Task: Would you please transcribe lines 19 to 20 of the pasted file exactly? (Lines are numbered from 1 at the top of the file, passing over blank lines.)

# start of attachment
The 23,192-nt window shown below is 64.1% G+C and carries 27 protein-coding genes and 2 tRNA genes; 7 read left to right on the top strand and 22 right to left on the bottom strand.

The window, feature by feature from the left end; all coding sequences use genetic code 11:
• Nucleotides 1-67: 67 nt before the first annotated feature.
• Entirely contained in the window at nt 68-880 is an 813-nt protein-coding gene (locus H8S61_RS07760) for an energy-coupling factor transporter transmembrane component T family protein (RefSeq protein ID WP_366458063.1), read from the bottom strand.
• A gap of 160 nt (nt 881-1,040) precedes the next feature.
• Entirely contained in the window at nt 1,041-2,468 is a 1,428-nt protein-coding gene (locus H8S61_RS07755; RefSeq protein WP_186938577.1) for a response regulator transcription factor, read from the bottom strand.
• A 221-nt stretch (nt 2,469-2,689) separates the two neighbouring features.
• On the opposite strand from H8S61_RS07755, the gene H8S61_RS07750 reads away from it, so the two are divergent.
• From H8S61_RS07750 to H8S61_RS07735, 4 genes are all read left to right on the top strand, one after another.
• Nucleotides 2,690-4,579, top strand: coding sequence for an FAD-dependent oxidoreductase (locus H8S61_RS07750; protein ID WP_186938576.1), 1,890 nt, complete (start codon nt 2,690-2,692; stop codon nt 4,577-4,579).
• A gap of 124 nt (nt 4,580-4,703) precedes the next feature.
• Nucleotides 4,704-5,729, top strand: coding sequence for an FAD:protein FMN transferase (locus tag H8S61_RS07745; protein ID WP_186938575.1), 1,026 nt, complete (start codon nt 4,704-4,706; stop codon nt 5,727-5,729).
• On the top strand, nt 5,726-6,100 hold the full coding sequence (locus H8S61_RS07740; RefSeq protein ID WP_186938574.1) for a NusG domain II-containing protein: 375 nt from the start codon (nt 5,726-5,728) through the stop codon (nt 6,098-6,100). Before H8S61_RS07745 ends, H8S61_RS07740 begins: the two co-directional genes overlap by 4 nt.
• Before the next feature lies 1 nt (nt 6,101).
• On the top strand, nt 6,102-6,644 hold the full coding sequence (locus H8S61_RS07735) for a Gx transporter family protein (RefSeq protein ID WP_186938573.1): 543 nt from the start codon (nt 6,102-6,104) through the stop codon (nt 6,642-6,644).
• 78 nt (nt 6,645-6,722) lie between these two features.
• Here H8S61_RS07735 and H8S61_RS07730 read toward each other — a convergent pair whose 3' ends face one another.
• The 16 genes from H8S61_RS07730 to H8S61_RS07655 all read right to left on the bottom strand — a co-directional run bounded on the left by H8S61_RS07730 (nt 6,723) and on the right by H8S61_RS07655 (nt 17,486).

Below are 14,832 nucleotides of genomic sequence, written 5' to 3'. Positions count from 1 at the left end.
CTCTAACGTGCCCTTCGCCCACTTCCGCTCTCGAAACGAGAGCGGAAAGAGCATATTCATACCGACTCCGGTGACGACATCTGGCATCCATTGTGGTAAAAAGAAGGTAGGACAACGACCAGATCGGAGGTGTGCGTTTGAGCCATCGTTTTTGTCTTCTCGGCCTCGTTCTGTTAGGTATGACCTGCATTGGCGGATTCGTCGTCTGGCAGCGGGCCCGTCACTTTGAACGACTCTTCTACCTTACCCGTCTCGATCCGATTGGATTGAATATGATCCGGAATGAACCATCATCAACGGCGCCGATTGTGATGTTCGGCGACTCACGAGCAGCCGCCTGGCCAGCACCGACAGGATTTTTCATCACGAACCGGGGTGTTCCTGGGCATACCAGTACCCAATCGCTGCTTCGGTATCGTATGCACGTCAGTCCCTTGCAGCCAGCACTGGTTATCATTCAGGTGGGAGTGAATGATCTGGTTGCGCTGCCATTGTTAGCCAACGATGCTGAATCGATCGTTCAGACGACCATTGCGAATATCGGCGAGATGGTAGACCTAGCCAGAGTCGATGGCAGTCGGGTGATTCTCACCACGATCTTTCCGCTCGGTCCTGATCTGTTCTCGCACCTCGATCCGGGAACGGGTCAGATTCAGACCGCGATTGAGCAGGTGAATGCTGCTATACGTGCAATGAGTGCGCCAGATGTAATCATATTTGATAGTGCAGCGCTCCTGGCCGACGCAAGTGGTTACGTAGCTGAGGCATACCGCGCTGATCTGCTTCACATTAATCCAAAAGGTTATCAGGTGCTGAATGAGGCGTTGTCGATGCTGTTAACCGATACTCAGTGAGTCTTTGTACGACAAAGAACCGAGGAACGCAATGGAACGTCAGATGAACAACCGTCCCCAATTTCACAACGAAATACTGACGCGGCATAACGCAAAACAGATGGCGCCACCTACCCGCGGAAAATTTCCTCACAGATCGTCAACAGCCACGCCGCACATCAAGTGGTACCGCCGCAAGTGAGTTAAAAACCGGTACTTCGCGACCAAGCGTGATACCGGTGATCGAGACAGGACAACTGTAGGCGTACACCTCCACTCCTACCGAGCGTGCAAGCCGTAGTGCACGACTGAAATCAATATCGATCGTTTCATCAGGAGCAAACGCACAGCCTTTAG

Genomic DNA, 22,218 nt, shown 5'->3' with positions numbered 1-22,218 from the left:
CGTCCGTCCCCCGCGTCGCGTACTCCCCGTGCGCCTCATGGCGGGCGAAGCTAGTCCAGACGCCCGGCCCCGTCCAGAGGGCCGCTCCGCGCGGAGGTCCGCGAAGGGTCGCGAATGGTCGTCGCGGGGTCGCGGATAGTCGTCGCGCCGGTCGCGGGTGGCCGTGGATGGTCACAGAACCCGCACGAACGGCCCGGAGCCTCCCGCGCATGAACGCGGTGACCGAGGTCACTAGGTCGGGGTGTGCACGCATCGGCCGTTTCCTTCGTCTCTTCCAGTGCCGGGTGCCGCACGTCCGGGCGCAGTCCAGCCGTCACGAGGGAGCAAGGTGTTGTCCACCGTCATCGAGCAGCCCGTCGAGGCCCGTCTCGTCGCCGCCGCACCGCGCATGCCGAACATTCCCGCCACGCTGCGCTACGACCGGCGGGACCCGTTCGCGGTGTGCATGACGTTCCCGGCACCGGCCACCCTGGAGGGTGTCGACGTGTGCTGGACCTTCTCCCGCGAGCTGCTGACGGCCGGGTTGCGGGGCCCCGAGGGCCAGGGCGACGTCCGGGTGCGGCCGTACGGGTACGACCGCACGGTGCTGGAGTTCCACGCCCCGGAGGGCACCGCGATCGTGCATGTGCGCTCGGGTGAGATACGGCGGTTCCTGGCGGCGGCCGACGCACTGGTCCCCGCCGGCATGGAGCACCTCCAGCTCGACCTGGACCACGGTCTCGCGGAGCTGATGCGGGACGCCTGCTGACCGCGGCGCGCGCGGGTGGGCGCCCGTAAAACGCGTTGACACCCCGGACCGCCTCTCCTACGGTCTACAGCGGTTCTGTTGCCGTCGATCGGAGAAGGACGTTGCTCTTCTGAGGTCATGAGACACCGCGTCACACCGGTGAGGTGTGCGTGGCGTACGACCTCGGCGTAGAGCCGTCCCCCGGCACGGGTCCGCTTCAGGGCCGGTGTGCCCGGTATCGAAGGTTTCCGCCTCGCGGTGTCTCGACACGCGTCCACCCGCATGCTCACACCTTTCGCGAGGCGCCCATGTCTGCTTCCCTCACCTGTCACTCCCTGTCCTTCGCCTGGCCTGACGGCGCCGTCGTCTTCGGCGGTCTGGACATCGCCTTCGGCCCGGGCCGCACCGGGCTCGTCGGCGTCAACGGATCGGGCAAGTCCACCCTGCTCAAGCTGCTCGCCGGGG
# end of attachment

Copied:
Below are 14,832 nucleotides of genomic sequence, written 5' to 3'. Positions count from 1 at the left end.
CTCTAACGTGCCCTTCGCCCACTTCCGCTCTCGAAACGAGAGCGGAAAGAGCATATTCATACCGACTCCGGTGACGACATCTGGCATCCATTGTGGTAAAAAGAAGGTAGGACAACGACCAGATCGGAGGTGTGCGTTTGAGCCATCGTTTTTGTCTTCTCGGCCTCGTTCTGTTAGGTATGACCTGCATTGGCGGATTCGTCGTCTGGCAGCGGGCCCGTCACTTTGAACGACTCTTCTACCTTACCCGTCTCGATCCGATTGGATTGAATATGATCCGGAATGAACCATCATCAACGGCGCCGATTGTGATGTTCGGCGACTCACGAGCAGCCGCCTGGCCAGCACCGACAGGATTTTTCATCACGAACCGGGGTGTTCCTGGGCATACCAGTACCCAATCGCTGCTTCGGTATCGTATGCACGTCAGTCCCTTGCAGCCAGCACTGGTTATCATTCAGGTGGGAGTGAATGATCTGGTTGCGCTGCCATTGTTAGCCAACGATGCTGAATCGATCGTTCAGACGACCATTGCGAATATCGGCGAGATGGTAGACCTAGCCAGAGTCGATGGCAGTCGGGTGATTCTCACCACGATCTTTCCGCTCGGTCCTGATCTGTTCTCGCACCTCGATCCGGGAACGGGTCAGATTCAGACCGCGATTGAGCAGGTGAATGCTGCTATACGTGCAATGAGTGCGCCAGATGTAATCATATTTGATAGTGCAGCGCTCCTGGCCGACGCAAGTGGTTACGTAGCTGAGGCATACCGCGCTGATCTGCTTCACATTAATCCAAAAGGTTATCAGGTGCTGAATGAGGCGTTGTCGATGCTGTTAACCGATACTCAGTGAGTCTTTGTACGACAAAGAACCGAGGAACGCAATGGAACGTCAGATGAACAACCGTCCCCAATTTCACAACGAAATACTGACGCGGCATAACGCAAAACAGATGGCGCCACCTACCCGCGGAAAATTTCCTCACAGATCGTCAACAGCCACGCCGCACATCAAGTGGTACCGCCGCAAGTGAGTTAAAAACCGGTACTTCGCGACCAAGCGTGATACCGGTGATCGAGACAGGACAACTGTAGGCGTACACCTCCACTCCTACCGAGCGTGCAAGCCGTAGTGCACGACTGAAATCAATATCGATCGTTTCATCAGGAGCAAACGCACAGCCTTTAG